March 20, 2015 – By Nicholas Hamilton, Research Analyst, Policy and Product Strategy
The European Central Bank (ECB) is finalizing its plans for a centralized register of granular credit data, which will enable it to conduct more detailed market surveillance. However, credit institutions will struggle to supply the new register with the large number of reports required, at the regular intervals that are being discussed, if they do not have a scalable platform that automates the entire reporting process.
As part of its Analytical Credit Dataset (AnaCredit) program, the ECB is harmonizing the data that is collected by domestic credit registers in Eurozone countries (such as La Central de Información de Riesgos del Banco de España – CIRBE – in Spain) and introducing new requirements for more granular data. The data collected by the national registers will be used to create the centralized European database, which the ECB will tap into to produce its statistics – including analysis of impaired assets, provisioning for those assets, and loans to non-financial corporations broken down by entity size.
In order to produce these types of statistics, the ECB wants credit institutions in the Eurozone (and other European Union countries that wish to participate) to report on their credit exposures on a borrower-by-borrower or loan-by-loan basis. The final regulation is expected to require about 100 data attributes, including granular data about the lender and the borrower, the exposure features, the valuation, risk and loss measures, and the balance sheet status.
These requirements present significant challenges for credit institutions. For a start, many of the AnaCredit data attributes have never previously been required for external reporting purposes. As a result, credit institutions are unlikely to currently capture all of the necessary data. If an institution does have the required data, it may not be subject to rigorous governance processes, and will therefore be of varying quality. The data is also certain to be distributed across multiple systems and will need to be mapped into the ECB’s data structure.
This means credit institutions will need a reporting platform with strong data aggregation functionality, which can bring together all of the necessary data. Data normalization and enrichment features will also be essential for ensuring that data taken from different sources is in the correct form and that the final reports are complete.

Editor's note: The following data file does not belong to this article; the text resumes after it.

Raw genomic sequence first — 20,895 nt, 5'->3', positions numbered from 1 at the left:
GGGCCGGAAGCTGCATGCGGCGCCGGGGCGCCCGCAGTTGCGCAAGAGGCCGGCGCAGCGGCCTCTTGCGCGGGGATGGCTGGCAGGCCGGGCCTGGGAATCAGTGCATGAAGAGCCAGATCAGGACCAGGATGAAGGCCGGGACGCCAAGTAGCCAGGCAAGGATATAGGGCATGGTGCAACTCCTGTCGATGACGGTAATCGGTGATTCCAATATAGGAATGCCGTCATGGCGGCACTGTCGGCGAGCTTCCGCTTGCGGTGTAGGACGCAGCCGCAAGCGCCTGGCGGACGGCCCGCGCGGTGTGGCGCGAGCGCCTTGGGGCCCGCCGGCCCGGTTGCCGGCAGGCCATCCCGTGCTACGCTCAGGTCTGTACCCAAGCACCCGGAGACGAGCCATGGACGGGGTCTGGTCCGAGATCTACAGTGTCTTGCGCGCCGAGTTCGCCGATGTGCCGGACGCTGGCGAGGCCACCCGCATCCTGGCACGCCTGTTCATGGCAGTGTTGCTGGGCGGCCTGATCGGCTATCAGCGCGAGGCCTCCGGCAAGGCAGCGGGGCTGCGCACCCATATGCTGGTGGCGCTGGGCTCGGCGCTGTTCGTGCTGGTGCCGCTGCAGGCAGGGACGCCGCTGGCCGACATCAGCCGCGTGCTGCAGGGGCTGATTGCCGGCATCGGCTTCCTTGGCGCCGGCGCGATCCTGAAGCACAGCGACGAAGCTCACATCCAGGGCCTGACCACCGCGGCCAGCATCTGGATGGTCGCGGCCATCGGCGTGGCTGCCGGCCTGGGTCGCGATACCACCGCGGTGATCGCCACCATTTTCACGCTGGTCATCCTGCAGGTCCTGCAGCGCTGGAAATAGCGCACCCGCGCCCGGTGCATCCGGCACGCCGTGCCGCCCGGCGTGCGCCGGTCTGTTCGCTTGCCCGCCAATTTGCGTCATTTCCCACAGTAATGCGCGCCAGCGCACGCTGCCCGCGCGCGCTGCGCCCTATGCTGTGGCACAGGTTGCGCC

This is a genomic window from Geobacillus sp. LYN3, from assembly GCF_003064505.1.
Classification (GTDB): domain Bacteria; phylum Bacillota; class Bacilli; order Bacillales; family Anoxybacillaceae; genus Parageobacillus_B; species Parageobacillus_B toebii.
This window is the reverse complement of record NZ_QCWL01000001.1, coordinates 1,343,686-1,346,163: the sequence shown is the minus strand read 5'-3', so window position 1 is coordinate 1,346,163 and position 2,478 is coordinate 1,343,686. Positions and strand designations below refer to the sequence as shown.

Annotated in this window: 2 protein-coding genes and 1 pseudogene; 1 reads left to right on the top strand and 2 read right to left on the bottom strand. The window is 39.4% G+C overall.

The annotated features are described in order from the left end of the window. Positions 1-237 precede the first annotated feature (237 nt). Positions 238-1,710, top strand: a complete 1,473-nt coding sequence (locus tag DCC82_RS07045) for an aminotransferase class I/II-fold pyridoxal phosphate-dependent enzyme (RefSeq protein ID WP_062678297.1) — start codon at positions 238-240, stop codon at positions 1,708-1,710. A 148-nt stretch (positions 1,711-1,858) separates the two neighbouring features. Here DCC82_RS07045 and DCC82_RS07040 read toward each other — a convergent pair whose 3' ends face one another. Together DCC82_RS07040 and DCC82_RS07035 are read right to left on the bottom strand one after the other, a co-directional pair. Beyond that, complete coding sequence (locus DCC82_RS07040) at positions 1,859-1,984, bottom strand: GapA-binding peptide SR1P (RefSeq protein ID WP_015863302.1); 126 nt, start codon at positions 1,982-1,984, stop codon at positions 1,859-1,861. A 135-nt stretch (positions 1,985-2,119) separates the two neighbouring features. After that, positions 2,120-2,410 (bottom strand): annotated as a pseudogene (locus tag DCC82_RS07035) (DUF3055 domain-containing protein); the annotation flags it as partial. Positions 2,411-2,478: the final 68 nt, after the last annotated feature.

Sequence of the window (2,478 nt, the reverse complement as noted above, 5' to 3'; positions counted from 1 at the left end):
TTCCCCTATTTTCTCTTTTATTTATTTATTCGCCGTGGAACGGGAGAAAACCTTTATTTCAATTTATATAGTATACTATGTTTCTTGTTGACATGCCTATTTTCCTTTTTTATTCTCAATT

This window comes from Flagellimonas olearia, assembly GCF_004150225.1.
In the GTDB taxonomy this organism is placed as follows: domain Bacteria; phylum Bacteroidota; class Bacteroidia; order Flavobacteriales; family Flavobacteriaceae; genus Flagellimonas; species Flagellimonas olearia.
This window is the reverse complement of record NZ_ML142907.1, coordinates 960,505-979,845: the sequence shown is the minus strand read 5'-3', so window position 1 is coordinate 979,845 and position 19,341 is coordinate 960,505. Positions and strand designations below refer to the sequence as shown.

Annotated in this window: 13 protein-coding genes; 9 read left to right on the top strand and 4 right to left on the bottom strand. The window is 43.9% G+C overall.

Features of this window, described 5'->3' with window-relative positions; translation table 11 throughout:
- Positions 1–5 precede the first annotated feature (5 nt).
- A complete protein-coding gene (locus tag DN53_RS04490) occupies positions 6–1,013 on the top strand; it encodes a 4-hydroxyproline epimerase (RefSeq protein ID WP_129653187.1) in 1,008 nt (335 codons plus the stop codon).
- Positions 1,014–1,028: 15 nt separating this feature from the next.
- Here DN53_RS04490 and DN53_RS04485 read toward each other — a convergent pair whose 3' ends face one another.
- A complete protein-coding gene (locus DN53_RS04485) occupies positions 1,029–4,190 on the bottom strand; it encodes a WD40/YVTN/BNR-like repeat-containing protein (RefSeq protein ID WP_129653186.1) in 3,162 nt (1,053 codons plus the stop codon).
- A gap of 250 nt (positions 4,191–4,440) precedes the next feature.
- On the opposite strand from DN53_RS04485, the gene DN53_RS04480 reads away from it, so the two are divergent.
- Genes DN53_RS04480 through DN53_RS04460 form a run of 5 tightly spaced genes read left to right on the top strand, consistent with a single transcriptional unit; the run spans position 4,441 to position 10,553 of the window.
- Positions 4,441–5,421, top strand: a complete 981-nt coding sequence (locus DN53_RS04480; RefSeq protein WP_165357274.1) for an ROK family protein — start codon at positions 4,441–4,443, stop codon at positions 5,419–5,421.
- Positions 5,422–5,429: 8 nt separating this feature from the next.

New, granular data is not the only challenge created by AnaCredit. In order to achieve a holistic and accurate view of credit exposures in Europe, the ECB is expected to set a low threshold for reportable loans, and to require more frequent reporting than is currently mandated by domestic credit registers. Of course, from the point of view of credit institutions, this means producing more regulatory reports at more frequent intervals.
These requirements raise questions about the usability of credit institutions’ reporting platforms. Credit institutions may be able to manage some aspects of their current credit reporting manually (data remediation and report attestation, for example). However, this will no longer be possible when the number of reports they must submit increases dramatically and the reporting cycle is shortened, under AnaCredit.
In order to keep up, firms will need a platform that not only automates the reporting process, but also provides business dashboards and management information (MI) functionality. This will make it possible to manage the attestation of large numbers of reports, and will give firms confidence that they have accurately executed all of their reporting.
AnaCredit is the latest in a growing number of regulations that demand large volumes of granular credit data – stress testing requirements such as the Firm Data Submission Framework (FDSF) in the UK and the Comprehensive Capital Analysis and Review (CCAR) in the US call for a similar set of data. With this in mind, it is time for credit institutions to start thinking strategically about the reporting of credit data and start preparing for a new world in which regulators scrutinize their credit exposures like never before.
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